Are you self-conscious about your smile? When you look at your mouth in the mirror, do your eyes linger on stains, cracks, and other imperfections in your teeth? If you are ready to fix the flaws that are stopping you from flashing a confident grin, dental bonding might be the perfect solution. This relatively easy, quick, and affordable treatment can remedy a variety of dental issues. Also called tooth bonding, this treatment involves the application of dental materials with adhesives and a high-intensity curing light.
When Is Dental Bonding Used?
Your dentist may recommend bonding as a suitable fix in a number of different situations. Bonding can satisfy all of the following goals:
- To improve the appearance of stained or discolored teeth
- To repair cracked or chipped teeth
- To alter the shape of teeth
- To fill in gaps between teeth
- To repair worn edges of teeth
- To lengthen teeth
- To shield part of a tooth’s root exposed by receding gums
- To repair decayed teeth by filling cavities
- As a cosmetic alternative to amalgam fillings
How Does Bonding Work?
During dental bonding, your dentist will apply a tooth-colored, putty-like resin to the tooth to build it up or fill in chips, cracks, or depressions. To ensure that the bonding treatment will blend in with the surrounding teeth, the dentist begins by matching the color of the bonding material to the existing teeth. Once a color match is made, the dentist prepares the tooth by roughening its surface slightly and applying a conditioning liquid. This step helps ensure that the resin, a durable plastic material, will bond properly with the tooth’s surface. Then, the dentist applies the resin and sculpts it into the desired shape before using a laser or high-intensity light to cure the material, hardening it. Depending on the amount of resin required, the dentist may apply it in layers to allow for thorough curing.
Anesthesia is typically unnecessary; however, if the procedure involves drilling (to fix a cavity or alter the tooth’s shape) or requires your dentist to work in uncomfortably close proximity to a nerve, anesthesia may be used to ensure your comfort. Upon completing the desired repair, your dentist will trim, shape, and polish the bonding to create an attractive, natural-looking surface. In most cases, the procedure takes somewhere between 30 and 60 minutes per tooth to complete.
How Long Does Bonding Last?
The lifespan of bonding depends on the amount of material added, the location of the treatment, and the patient’s oral habits. In most cases, bonding lasts between 3 and 10 years before requiring repair or replacement.
The Pros and Cons of Bonding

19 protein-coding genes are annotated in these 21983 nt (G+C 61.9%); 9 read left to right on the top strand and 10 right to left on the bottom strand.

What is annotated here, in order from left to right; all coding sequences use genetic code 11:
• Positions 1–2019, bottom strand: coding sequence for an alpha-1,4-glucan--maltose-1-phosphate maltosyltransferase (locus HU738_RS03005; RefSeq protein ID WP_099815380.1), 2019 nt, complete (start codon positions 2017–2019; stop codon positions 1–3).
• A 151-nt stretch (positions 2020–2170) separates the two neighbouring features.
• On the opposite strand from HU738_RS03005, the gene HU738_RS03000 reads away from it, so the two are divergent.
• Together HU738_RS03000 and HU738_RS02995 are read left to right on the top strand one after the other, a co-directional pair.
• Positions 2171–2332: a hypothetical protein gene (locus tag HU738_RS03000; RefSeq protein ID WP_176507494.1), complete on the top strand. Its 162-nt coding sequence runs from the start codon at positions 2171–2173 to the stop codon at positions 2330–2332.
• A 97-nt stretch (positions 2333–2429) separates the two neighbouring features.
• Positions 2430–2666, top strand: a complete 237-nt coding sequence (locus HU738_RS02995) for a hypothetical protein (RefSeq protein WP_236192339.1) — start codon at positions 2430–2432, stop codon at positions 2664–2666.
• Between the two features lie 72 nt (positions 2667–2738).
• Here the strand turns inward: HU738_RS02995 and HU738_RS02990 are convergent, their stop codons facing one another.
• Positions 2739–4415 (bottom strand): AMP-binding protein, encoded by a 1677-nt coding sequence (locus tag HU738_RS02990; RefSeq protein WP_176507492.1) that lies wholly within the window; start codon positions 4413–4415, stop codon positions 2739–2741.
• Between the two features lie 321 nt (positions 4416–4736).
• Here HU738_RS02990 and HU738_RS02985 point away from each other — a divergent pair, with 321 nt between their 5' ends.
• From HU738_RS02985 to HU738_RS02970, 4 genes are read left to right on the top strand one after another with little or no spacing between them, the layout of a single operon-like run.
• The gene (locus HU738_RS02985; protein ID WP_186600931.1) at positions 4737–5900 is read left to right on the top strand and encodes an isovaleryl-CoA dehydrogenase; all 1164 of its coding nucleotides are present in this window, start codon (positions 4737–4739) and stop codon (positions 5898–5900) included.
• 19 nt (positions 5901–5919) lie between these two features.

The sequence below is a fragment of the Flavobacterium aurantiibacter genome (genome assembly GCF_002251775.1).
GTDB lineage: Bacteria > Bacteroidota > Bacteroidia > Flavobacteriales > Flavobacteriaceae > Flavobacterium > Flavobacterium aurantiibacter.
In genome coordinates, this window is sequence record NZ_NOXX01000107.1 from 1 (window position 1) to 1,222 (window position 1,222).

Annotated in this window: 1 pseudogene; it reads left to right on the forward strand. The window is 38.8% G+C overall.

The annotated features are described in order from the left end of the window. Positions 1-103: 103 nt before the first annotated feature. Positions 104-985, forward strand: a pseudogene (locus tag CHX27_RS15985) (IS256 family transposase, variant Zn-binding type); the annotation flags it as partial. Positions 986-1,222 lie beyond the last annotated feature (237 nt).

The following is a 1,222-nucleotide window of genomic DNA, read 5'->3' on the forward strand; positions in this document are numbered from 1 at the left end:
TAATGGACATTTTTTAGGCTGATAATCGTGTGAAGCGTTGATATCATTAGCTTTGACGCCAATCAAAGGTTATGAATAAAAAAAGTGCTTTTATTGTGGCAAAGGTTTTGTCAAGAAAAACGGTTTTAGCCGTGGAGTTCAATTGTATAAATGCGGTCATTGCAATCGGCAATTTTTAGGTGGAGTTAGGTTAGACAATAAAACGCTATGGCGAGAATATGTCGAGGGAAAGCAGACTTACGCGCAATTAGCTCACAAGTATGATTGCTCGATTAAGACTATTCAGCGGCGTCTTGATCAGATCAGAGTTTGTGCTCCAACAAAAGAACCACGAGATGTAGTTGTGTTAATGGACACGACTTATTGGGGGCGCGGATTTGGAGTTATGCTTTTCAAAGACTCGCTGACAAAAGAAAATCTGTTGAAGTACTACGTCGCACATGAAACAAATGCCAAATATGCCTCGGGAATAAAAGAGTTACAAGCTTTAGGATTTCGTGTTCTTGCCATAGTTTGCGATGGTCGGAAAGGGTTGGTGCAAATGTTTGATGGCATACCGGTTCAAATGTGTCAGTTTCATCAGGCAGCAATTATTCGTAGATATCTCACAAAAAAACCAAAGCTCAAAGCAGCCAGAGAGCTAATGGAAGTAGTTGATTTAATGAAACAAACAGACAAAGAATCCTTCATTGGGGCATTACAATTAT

Why do people choose bonding? It’s one of the easiest and most affordable cosmetic dental procedures available. Compared to veneers and crowns, bonding requires less tooth enamel removal, making it less invasive. In addition, dentists can complete bonding procedures quickly. With veneers, crowns, and other restorations that require the use of customized tooth coverings, patients often have to make multiple visits to the dentist and wait for the necessary restorative pieces to be created in a lab and shipped to the dentist’s office. With bonding, all of the work is completed in the dentist’s office, so there is no need to wait. In fact, dentists can typically complete the procedure in a single visit.
While bonding requires less time and money than a dental crown, a bonded tooth is not quite as durable as a crown either. In addition, although bonding material does a fair job of resisting discoloration, staining is more of a concern than it would be with a crown. However, if you take good care of your bonded teeth, they will look good and function well for years to come.
Caring for Bonded Teeth
Bonded teeth function like normal teeth and do not require any special care. Like anyone who follows good oral hygiene practices, people with bonded teeth should continue to brush their teeth a minimum of two times a day with a nonabrasive toothpaste and a manual or electric toothbrush. They should also floss daily and rinse regularly with an antiseptic mouthwash.
Because the resin used in bonding can chip and stain, taking certain precautions can extend the life of the bonding. People with bonded teeth should avoid chewing on extremely hard objects like ice, fingernails, or pencils. They may also want to limit their intake of foods and beverages that can discolor teeth, like berries, coffee, tea, red wine, and dark soda.
Is dental bonding the best way to beautify your smile? To learn more about bonding and explore your options, contact Duff Family Dental today to schedule an appointment.